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Quiz

An Erythematous Papular Rash on the Left Flank of a 31-year-old Woman: A Quiz

Emily Rudd1, Nicholas Francis2, Luke Moore1 and Louise Fearfield1

1Department of Dermatology, Chelsea and Westminster Hospital, SW109NH London, and 2Department of Histopathology, Charing Cross Hospital, London, UK. E-mail: emilyclairerudd@hotmail.com

A 31-year-old woman presented to the dermatology clinic with a two-month history of a pruritic rash on her left flank. The rash erupted as a single erythematous papule and, within days, progressed into multiple papules in a linear distribution. She reported no fever, haematuria or gastrointestinal symptoms. Her past medical history and medication history were unremarkable. On further enquiry she had swum in Lake Malawi two years previously. At that time she did not recollect having a rash or flu-like symptoms. Physical examination revealed firm erythematous papules on the left flank in a linear distribution. A cluster of subcutaneous nodules were palpable adjacent to the rash (Fig. 1). Routine blood tests showed normal full blood count, renal and liver biochemistry and inflammatory markers. A diagnostic skin biopsy was taken (Fig. 2).

What is your diagnosis? See next page for answer.


Fig. 1. Clinical photographs of rash.


Fig. 2. Skin biopsy (amplification x120).

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An Erythematous Papular Rash on the Left Flank of a 31-year-old Woman: A Commentary

Acta Derm Venereol 2018

Diagnosis: Cutaneous schistosomiasis

The diagnostic skin biopsy shows a cluster of Schistosoma spp. ova in the dermis with surrounding necrobiosis and granulomatous tissue. There is peripheral palisading of lymphocytes and histiocytes in the dermis (Fig. 2). Some of the Schistosoma spp. ova have clearly identifiable terminal spines indicative of S. haematobium (Fig. 3). Ziehl Nielson stain was positive. Gram stain and culture were negative. Schistosomal serology was positive. Four urine and stool samples showed no evidence of ova on microscopy. A CT abdomen-pelvis showed no lymphadenopathy and no bladder or kidney abnormalities.

This is a case of isolated cutaneous schistosomiasis which presented two years after exposure. There was no evidence of visceral involvement. The patient responded well to standard treatment; two doses of praziquantel 20 mg/kg 6 hours apart.

Schistosomiasis is caused by infection with parasitic flatworms of Schistosoma species. The disease is otherwise known as bilharziasis after Theodore Bilharz who identified the parasite in 1852. An estimated 200 million people are infected with schistosomiasis worldwide (1).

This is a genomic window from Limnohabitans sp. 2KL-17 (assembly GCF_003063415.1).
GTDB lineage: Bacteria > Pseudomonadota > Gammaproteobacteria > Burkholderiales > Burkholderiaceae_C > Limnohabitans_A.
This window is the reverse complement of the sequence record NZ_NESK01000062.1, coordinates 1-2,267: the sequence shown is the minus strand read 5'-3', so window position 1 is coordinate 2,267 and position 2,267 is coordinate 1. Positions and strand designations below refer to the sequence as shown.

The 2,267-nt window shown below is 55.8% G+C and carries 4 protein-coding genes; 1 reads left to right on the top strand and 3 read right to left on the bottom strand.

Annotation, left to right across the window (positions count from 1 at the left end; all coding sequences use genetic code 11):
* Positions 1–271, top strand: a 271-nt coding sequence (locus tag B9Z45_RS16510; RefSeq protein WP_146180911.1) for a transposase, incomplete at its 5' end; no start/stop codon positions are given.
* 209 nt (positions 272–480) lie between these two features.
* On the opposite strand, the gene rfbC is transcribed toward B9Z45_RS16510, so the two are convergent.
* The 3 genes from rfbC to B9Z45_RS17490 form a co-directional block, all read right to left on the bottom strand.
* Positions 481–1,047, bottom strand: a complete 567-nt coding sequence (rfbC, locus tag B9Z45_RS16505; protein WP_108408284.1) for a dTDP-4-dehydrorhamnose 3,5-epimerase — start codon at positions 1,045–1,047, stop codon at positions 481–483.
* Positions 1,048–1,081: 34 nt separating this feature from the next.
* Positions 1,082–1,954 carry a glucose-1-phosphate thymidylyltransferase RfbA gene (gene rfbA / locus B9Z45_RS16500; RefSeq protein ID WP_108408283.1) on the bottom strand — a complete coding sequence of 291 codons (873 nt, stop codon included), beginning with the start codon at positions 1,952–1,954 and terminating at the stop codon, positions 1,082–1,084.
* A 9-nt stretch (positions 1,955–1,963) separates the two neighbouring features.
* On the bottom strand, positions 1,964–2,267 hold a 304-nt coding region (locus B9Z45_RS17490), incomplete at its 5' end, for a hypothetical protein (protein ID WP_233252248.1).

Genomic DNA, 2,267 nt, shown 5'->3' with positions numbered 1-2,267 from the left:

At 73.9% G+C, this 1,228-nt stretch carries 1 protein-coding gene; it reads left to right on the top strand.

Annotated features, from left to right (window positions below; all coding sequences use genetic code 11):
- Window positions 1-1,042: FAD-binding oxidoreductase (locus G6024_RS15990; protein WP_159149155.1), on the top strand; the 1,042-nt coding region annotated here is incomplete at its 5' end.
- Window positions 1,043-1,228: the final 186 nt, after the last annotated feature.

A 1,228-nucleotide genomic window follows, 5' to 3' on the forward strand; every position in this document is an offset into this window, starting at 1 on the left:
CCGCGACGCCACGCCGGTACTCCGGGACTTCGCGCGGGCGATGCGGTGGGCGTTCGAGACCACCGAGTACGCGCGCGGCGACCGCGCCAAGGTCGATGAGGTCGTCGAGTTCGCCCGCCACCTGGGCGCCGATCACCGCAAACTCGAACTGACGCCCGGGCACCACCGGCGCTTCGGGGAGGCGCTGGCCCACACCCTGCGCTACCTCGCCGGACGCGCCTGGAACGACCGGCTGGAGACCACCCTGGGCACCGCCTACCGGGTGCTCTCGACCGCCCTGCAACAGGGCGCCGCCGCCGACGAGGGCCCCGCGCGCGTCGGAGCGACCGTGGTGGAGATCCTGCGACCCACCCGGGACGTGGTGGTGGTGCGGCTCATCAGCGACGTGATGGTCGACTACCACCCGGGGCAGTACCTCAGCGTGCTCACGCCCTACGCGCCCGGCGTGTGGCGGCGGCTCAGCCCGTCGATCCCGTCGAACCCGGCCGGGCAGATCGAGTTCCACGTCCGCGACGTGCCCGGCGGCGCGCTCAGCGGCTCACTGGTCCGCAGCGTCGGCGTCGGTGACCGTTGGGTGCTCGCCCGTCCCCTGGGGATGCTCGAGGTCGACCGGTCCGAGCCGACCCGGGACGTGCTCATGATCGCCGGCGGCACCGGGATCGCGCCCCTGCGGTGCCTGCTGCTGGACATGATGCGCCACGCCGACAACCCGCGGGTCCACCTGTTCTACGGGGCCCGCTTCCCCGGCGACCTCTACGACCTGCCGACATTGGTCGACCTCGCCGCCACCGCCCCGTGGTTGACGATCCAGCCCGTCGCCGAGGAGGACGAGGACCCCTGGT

There are 3 main species that can cause infection in humans: S. haematobium, S. manosoni and S. japonicum. S. haematobium is found mainly in Africa and the Middle East and causes urinary disease; presenting usually with haematuria and dysuria. S. mansoni is found mainly in Africa, South America and Caribbean. S. japonicum is mainly seen in East Asia. Both S. mansoni and S. japonicum cause intestinal and hepatosplenic schistosomiasis.

Chronic cutaneous manifestations are rare, particularly in the absence of visceral involvement (2). They are most frequently caused by S. haematobium. Most published cases of cutaneous schistosomiasis involve the genital and peri-genital sites (including anus and perineum), presenting as hypertrophic, erosive or vegetative lesions (3).

Ectopic or extragenital lesions are extremely rare, even in endemic areas. The first case of extragenital cutaneous schistosomiasis was described in 1941 by El Mofty (4) in a 17-year-old male who was infected with S. hematobium in his urinary tract. Typically the rash affects the trunk and consists of single or clusters of itchy skin-coloured papules (5). A peri-umbilical or zosteriform distribution are most frequently seen (6). Ectopic cutaneous schistosomiasis is most commonly associated with S. haematobium (5).

The clinical diagnosis of cutaneous schistosomiasis can be difficult, particularly in non-endemic areas. Clinical manifestations can present months to years after exposure to the pathogen. Biopsy findings of schistosomal ova in the dermis are required for diagnosis. The species of schistosome can be identified by the location of the ova spine; S. haematobium has a terminal spine whereas S. mansoni has a lateral spine (7). In older lesions, there is disintegration of the eggs on histology; multiple layers are often required to identify ova among dense connective tissue (8). Positivity of the Ziehl Nielson stain appears to be unreliable in determining the species of schistosome (6).

The mechanism of ova deposition is not well understood. Faust postulated that anastamoses between venous systems allow adult worms or ova to migrate to ectopic sites (9). In relation to the peri-umbilical distribution of the rash, Macdonald & Morrison (6) suggest that the likely route is from the portal circulation via the left portal vein to the paraumbilical veins where there is an anastomosis with the superficial and deep epigastric veins of the caval system.

Cutaneous schistosomiasis presents a clinical diagnostic challenge. This case highlights the cutaneous signs and pathological features of isolated ectopic cutaneous schistosomiasis. Clinicians should be aware of the condition as, if left untreated, S. haematobium can cause significant morbidity, and bladder cancer is a recognised complication of visceral disease.


Fig. 3. Skin biopsy (amplification x480, Ziehl Neelsen stain): Terminal spines indicative of Schistosoma haematobium.

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